LSD on Mount Washington

Published 08/30/2010

…that stands for long slow distance.  Last weeked I joined some family and friends for a trek up the highest peak in the Northeast.  Due to a late start (shocking!), hiking buddy and photographer extraordinair Shawn Newman and I had to keep a steady pace to make the scenic route to the Lakes of the Clouds Hut in time for dinner. 

Hiking is one of those activities that you reminise on how fun it was but when you’re really into it, it’s not that fun.  The views are spectacular and it’s great to be in the wilderness, but humping 50lbs on your back up rocky hills for hours doesn’t make me act like this kid.  The feelings of accomplishment and peace are well worth the effort nonetheless. 

After summiting Franklin and Monroe we passed by Lakes of the Clouds hut and searched for a camping spot (1/4 mi from the hut and 2o0 yds off trail of course).  On the way we encountered George, a hiker with a prosthetic leg.  He was struggling to inch up the mountain along side his wife and dog but made small talk with us in between panting and looking semi-defeatedly up the trail.  We continued down, dropped off our gear, and headed back to the hut to join the rest of our hiking party for dinner.  We passed by him again and saw that after about 20 minutes, his party had moved the equivalent of about 2 minutes.  His wife accepted my offer to carry her pack (she probably weighed 110 lbs but her pack was significantly heavier than mine) and we returned to the hut about 10 minutes later.  It wasn’t until an hour later that George and Co. made it there.  To say it was a humbling and inspiring encounter goes would be an understatement.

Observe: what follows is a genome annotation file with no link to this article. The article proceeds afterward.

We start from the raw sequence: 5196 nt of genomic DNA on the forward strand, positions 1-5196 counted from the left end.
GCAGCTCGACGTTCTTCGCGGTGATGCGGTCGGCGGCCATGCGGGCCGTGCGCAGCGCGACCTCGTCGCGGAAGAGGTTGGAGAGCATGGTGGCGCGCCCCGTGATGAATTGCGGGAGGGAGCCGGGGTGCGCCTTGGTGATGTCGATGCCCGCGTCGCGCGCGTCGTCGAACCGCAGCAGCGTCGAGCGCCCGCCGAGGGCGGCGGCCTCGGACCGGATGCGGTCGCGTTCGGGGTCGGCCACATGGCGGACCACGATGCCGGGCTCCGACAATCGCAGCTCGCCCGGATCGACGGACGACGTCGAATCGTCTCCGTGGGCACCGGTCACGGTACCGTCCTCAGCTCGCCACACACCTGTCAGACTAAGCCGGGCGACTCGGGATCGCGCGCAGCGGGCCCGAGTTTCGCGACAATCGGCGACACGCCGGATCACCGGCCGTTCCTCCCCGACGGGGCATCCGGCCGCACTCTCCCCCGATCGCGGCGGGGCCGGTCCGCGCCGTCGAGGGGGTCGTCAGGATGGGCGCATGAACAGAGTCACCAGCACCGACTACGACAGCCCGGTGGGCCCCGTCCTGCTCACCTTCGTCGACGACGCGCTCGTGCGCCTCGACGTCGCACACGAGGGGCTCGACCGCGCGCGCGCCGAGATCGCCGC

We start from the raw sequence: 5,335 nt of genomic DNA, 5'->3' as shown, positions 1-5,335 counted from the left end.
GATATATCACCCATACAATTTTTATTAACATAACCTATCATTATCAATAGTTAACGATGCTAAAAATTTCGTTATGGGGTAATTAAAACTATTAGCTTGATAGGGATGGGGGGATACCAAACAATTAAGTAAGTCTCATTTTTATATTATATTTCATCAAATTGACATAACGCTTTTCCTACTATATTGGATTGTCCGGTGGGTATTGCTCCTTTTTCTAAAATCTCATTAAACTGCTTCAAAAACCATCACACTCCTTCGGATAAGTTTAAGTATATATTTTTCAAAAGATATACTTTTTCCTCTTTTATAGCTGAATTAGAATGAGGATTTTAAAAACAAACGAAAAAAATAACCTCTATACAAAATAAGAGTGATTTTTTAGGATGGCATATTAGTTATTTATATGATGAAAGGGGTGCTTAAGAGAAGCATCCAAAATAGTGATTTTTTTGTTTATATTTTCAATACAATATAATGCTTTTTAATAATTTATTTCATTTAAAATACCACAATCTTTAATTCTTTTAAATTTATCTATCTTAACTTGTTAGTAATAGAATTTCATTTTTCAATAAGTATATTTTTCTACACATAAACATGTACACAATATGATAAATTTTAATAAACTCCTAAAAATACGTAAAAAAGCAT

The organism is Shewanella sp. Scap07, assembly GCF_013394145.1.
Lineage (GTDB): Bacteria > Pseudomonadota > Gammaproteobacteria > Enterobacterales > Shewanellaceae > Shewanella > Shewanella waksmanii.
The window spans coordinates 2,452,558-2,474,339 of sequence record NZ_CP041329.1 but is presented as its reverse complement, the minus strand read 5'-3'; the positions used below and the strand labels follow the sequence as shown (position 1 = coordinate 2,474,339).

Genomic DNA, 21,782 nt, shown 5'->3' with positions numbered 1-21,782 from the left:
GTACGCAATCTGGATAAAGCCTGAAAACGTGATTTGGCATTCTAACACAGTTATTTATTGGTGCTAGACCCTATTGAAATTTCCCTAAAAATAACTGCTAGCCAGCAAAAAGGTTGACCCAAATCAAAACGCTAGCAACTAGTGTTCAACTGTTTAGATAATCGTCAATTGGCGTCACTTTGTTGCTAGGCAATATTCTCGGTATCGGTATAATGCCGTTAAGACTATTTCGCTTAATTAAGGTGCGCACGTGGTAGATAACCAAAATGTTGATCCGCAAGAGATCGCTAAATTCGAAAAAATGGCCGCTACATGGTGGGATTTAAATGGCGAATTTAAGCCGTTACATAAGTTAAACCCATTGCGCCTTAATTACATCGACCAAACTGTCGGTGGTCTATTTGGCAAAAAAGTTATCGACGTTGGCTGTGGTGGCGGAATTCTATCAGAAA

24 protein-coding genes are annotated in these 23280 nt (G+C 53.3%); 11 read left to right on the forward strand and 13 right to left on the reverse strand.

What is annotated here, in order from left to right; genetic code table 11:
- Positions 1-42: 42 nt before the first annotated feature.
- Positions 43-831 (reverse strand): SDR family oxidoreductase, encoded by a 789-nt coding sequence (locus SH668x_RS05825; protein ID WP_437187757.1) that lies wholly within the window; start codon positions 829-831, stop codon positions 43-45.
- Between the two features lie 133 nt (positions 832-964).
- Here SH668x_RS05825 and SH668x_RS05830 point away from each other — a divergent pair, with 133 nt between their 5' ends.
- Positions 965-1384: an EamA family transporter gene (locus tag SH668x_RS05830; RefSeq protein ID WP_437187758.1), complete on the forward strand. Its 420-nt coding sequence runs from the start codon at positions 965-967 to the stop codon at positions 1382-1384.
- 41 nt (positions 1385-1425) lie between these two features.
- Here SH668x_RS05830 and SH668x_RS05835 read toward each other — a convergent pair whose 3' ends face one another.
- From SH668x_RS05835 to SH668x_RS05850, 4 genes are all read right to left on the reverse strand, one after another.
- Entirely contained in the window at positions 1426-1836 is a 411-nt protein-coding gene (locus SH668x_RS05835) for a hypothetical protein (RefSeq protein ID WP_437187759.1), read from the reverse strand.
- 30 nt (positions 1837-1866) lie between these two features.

After a pretty comfortable night’s sleep, we headed up to the hut for a primal-compromised breakfast and headed for the summit of Mount Washington.  I’ve never seen weather like this ever on any mountain up in NH!  We were greeted with 60 degree temperature and a “breeze” of 5-10mph! 

After a relaxing lunch we headed down the Gulfside Trail to the Jewell Trail back to the car.  Hiking down is like doing negatives – it’s less taxing on the heart than going up, but more demanding mentally and (one could argue) muscularly.


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